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Cartaux - engraver

Started by africancoins, March 21, 2010, 01:43:10 AM

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africancoins

I have quite a number of old French tokens that include a small triangular mark. There would seem to be a few other different ones. I never really worked anything out about them - but with this piece - a recent acquisition - the meaning seems to be explained. The piece includes the name "PAUL FISCH" in tiny lettering and the raised triangle has incuse on it a monogram formed from a "P" (back-to-front) and an "F".

Does any know the meaning for any others ?

Thanks Mr Paul Baker

Figleaf

Surprise! He's not French. Forrer says:

FISCH. PAUL (Belg.). Contemporary Medallist, residing at Brussels. He presented fourteen medals engraved by him to the Belgian Numismatic Society on July 2, 1899. He also undertook to engrave the jetons for this Society from 1899 to 1902. His Portrait-medal of Houzeau de Lehaic is one of his best works; he also engraved: Portrait-medal of Jules de Burlet, 1899; - Belgian Federation of Gymnasts, 1895; - Exhibition of Ghent, 1899.

I have noticed the triangle also and on French tokens, but without the PF monogram. I wouldn't connect all of them automatically with Fisch.

Peter
An unidentified coin is a piece of metal. An identified coin is a piece of history.

africancoins

I had a look and managed to find about 10 other "triangled" pieces in my collection - all tokens of types generally similar type to the "PAUL FISCH" piece. The 10 all have "FC" with something round and solid (not outlined) above all in the triangle. About 3 of these 10 additional have small "CARTAUX" on one side - I guess you will have heard of this name "CARTAUX".

It seems I have no other little symbols on this sort of "French" token in my collection.

On this page...

http://www.jetons-monnaie.net/plandusite.html

which I searching pointed me to, put I had seen before...

I found more tokens with the "FC" triangle, some of these with "CARTAUX". In some places Cartaux of Paris is stated as maker.

I also found tiny lettering "E. KATZ" on the token in this image...

http://www.jetons-monnaie.net/p/jeton73.html    (from the section "Jetons à consommer - 2")

it says "Katz, Rue Vieille du Temple, Paris" was the maker.

Then to confuse things a little about the token shown at...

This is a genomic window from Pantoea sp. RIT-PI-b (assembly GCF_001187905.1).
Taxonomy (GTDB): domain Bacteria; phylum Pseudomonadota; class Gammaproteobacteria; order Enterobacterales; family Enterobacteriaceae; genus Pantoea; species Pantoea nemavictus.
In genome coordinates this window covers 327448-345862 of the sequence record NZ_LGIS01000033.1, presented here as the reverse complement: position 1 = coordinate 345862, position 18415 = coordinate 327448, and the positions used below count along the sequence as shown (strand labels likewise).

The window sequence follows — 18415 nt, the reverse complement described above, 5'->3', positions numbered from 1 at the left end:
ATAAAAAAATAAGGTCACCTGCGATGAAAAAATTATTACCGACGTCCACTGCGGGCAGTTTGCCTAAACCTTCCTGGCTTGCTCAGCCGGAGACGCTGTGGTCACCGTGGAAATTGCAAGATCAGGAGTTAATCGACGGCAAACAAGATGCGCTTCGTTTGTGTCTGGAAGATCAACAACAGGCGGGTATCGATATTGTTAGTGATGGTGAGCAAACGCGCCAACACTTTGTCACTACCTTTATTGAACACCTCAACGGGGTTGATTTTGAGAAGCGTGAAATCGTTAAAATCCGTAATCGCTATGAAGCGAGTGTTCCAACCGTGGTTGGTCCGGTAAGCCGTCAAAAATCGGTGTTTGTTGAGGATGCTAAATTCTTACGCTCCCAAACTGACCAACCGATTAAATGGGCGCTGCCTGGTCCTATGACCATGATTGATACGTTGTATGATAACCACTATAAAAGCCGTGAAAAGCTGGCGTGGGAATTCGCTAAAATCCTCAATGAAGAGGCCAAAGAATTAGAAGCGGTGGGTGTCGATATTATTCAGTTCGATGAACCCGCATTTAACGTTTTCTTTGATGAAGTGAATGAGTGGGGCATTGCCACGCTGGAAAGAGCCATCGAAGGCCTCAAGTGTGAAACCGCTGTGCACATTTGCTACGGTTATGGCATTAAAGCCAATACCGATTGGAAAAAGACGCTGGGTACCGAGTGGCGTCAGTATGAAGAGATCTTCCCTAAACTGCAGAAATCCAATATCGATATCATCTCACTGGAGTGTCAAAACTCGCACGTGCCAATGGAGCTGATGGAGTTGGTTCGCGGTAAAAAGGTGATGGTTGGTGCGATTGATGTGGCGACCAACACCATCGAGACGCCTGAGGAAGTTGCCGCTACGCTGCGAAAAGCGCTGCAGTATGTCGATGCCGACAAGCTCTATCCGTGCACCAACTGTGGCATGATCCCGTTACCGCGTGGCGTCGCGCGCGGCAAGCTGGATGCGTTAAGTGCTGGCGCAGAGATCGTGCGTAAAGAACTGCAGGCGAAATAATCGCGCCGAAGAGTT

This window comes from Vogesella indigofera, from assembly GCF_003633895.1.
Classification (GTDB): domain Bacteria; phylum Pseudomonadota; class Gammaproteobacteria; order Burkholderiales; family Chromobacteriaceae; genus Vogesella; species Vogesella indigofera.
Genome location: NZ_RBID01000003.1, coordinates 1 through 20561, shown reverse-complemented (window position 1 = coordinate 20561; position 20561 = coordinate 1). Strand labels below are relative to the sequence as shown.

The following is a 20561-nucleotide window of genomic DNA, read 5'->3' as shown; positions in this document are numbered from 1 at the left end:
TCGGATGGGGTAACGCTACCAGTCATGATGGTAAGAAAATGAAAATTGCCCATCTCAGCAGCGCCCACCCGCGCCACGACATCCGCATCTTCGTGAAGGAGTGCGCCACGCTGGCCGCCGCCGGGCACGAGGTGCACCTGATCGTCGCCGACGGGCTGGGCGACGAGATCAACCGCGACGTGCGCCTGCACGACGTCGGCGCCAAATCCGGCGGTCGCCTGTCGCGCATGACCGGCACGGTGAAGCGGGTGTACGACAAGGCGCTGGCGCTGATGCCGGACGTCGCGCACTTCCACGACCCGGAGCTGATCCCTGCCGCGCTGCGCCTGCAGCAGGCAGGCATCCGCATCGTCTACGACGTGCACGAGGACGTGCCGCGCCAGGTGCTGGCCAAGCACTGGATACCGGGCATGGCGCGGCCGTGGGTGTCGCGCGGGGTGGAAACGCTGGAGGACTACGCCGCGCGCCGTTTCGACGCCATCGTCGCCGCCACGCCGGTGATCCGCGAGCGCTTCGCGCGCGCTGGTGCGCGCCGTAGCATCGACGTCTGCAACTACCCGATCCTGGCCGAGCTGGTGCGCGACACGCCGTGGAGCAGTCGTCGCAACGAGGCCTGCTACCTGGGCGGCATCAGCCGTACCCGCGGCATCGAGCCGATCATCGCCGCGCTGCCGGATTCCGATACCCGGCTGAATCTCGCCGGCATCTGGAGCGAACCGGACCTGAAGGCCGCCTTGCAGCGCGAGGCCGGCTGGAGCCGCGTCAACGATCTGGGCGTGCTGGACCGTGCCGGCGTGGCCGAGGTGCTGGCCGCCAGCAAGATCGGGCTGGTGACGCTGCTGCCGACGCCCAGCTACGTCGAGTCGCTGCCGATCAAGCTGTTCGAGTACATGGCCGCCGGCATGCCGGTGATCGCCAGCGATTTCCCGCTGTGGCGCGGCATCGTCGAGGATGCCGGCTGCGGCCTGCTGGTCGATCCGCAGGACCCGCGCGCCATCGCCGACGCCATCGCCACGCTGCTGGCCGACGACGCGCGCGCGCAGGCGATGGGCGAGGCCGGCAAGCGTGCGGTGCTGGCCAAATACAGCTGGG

http://www.jetons-monnaie.net/p/jeton594.html    (from the section "Jetons à consommer - 6")

has the "FC" triangle on one side and "E. KATZ" on the other. The engraver is said to be "E. KATZ".

On last thing from the http://www.jetons-monnaie.net/plandusite.html page is the token at...

http://www.jetons-monnaie.net/p/jeton131.html    (from the section "Jetons à consommer - 2")

This shows a 20c token with "ZIMBERLIN" in tiny lettering on one side plus a rectangular symbol on both sides - these would seem to be a third maker's mark.

Surely the Belgian could design/make a token type for France. Two of my pieces with the "FC" triangle inlcude English legends and a British denomination... perhaps I should post pictures of them.

By the way - the "PAUL FISCH" piece just has bordering plus standard font text on the non-illustrated side.

Thanks Mr Paul Baker

africancoins

Here is an image (both sides) of one of the British pieces I have that is "by" Cartaux.

Thanks Mr Paul Baker

Figleaf

#4
Good fun penny token, Paul. Do you know what it was used for?

Like you, I read the initials here as FC, rather than PF. That excludes Paul Fisch. I first thought you were saying Cartaux was manufacturing these pieces, but am now wondering if you mean that the C in FC stands for Cartaux?

Peter
An unidentified coin is a piece of metal. An identified coin is a piece of history.

africancoins

It all seems that the "C" in "FC" in the triangle is for "CARTAUX"....  so what is the "F" for ?

I tried to find out about the "F"...  I did not find an answer, just some mention (not quite definite - so no link) that this Cartaux did have a first name starting with "F".

The Monarch Auto Co and the "PF" piece are almost the same size - both would have been for OLD machine tokens.

Thanks Mr Paul Baker

andyg

Is this the same Monarch Auto Company I wonder....